In Florida, you can choose from beaches on either coast. Daytona Beach and Cocoa Beach are about an hour’s drive on the Atlantic Coast, while many make the two-hour drive to Clearwater Beach, a lovely beach on the Gulf Coast.
“Are you driving or flying?” my youngest then posed to the crowd. “That makes a big difference.” This spoken by a child who has spent 2,000 miles round trip crammed in the backseat of the car.
Many a family has loaded up the car for the trek to the Sunshine State. Granted, the drive to California may begin with gorgeous scenery, but then begins to drag when you hit the Nevada line.“Are we there yet?” begins in earnest as you crawl across the Nevada desert. You’re thrilled when you finally see the Disneyland sign.
It’s important to consider which park you are closest to. Can you drive or should you spring for airline tickets?
“Let’s talk about your kids now,” my oldest added in her wisdom. “How old are they?”
When my kids were younger—preschoolers through age 8, we found Disneyland a better fit.
To start with, the two parks—Disneyland and now California Adventure—are closer together, making it easier to get around with little ones and strollers.Stay at one of the Disneyland Resort hotels—Disney’s Grand Californian, Paradise Pier or Disneyland Hotel—and you can walk to the parks. That makes it easy to put the kids down for a quick nap in the afternoon before you head back to the parks.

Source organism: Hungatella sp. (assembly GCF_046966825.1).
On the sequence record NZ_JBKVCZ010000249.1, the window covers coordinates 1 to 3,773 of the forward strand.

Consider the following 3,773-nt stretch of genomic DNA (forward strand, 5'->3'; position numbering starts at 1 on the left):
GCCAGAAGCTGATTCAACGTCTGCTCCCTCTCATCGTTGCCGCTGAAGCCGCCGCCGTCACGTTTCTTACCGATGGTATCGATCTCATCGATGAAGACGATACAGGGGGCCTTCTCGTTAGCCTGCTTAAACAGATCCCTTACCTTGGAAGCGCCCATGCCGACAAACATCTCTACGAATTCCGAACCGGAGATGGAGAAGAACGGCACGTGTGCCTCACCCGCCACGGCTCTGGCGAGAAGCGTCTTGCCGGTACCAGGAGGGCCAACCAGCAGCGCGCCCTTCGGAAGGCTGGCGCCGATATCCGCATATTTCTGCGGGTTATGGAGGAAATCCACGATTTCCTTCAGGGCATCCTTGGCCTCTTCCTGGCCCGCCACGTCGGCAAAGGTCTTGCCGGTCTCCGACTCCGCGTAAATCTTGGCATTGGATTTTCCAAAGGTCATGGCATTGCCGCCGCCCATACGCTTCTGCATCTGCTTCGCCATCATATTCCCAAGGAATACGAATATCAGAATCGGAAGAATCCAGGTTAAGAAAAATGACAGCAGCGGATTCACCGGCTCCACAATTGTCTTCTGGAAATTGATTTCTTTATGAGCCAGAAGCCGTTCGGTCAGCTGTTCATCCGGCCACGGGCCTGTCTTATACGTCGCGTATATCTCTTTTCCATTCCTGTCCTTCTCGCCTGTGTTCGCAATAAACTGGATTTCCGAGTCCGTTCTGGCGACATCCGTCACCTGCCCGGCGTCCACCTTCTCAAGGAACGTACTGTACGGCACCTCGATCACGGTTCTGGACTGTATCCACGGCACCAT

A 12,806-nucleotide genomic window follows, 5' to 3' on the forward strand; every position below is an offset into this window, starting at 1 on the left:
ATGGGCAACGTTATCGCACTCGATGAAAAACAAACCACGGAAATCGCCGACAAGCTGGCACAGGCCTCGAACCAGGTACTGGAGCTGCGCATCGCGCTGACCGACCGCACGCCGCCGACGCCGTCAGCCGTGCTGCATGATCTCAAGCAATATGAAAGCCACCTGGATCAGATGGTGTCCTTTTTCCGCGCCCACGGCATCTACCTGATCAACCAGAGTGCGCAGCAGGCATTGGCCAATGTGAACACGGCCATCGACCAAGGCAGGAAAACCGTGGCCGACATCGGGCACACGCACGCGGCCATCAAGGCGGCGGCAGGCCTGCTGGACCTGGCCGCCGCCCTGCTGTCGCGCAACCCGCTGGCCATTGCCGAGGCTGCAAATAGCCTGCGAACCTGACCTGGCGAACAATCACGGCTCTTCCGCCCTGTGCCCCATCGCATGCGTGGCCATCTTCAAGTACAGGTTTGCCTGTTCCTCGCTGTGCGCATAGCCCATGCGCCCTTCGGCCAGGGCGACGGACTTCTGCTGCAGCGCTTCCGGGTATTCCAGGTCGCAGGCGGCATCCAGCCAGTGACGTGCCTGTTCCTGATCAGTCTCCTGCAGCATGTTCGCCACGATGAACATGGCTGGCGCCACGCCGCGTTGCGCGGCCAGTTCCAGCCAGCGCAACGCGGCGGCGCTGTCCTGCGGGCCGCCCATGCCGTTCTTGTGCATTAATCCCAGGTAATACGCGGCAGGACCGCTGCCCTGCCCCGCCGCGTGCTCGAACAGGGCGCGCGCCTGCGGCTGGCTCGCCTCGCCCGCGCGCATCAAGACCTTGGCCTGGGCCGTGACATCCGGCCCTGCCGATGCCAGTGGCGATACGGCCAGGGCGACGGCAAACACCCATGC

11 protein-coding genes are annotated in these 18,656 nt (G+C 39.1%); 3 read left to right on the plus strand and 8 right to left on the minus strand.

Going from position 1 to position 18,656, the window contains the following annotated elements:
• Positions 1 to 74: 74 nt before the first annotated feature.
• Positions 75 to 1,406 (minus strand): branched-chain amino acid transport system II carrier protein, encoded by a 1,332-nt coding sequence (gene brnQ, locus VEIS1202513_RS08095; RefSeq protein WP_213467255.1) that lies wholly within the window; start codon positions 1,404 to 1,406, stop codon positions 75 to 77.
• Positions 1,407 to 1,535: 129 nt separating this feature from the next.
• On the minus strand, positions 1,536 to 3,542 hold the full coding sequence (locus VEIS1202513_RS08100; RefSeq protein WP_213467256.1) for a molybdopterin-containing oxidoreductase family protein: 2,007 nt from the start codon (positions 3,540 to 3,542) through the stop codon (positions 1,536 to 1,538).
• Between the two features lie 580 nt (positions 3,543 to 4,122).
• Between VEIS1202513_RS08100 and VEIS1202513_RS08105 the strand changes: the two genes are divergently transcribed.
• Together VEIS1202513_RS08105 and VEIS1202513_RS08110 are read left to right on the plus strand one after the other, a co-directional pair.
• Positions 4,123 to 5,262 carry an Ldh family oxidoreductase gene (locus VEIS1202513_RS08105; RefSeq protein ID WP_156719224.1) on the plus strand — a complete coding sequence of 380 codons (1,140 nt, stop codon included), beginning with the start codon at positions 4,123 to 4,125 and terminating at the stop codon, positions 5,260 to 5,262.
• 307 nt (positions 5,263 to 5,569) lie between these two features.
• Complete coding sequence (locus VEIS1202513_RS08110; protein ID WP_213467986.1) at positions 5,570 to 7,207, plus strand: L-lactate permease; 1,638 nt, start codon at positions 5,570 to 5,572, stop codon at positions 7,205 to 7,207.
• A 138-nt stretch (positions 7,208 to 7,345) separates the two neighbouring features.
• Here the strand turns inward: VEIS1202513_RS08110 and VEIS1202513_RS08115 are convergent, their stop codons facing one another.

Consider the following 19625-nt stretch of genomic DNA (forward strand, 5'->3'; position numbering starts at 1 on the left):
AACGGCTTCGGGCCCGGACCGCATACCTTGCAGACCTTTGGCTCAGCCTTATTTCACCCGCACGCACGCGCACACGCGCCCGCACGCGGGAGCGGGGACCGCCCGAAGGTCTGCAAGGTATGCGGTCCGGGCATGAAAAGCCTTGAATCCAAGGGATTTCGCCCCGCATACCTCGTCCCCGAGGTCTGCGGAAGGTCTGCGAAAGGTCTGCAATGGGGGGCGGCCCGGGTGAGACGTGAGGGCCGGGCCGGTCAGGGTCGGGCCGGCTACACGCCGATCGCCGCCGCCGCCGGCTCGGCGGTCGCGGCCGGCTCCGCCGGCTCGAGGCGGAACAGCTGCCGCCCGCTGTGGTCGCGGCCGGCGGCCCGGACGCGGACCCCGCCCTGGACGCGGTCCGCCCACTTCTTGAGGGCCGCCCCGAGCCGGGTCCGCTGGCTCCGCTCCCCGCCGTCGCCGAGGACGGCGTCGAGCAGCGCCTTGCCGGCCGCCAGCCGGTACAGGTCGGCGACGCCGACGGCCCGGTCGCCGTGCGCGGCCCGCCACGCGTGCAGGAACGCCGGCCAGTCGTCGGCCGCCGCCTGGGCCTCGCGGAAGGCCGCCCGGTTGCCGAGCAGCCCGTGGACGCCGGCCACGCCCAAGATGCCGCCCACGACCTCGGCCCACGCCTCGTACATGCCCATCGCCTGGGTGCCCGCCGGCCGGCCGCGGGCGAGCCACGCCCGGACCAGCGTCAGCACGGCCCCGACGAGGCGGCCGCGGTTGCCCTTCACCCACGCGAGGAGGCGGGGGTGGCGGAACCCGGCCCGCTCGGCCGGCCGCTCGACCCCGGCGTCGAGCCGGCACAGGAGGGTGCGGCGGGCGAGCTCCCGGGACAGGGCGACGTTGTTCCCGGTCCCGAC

Disneyland is well-suited for the younger set, with attractions like Mickey’s Toontown, Playhouse Disney and the Storybook Land Canal boats easily accessible. The Little Mermaid, Ariel’s Undersea Adventure, is one of Disneyland’s newest rides. Riders climb aboard a giant clam shell and descend below the waves to an underwater grotto.
No matter what your age, Disneyland brings out the child in all of us. Disney’s famous characters and stories are a treasured part of American culture. These larger-than-life characters are the tales of our childhoods and the happy memories we want to pass on to our children. Even in their teens, my girls still exclaim with joy when they see a Disney princess at the parks (though they wouldn’t admit to this).
As my kids have gotten older, though, we’ve tended to gravitate toward California Adventure on our treks to California. Adrenaline-filled rides like California Screamin’ roller coaster and The Twilight Zone Tower of Terror now have more appeal to my thrill-seeking kids, and Soarin’ over California is a favorite with all of us.
Disney’s World of Color, an amazing nighttime water extravaganza, combines fountains, lasers, fire, imagery and awe-inspiring music to create a thrilling night experience.
What Disneyland offers in a compact scale, Walt Disney World takes to a new level. Walt Disney World is the most visited theme park in the world—and once you’ve been there, it’s easy to see why.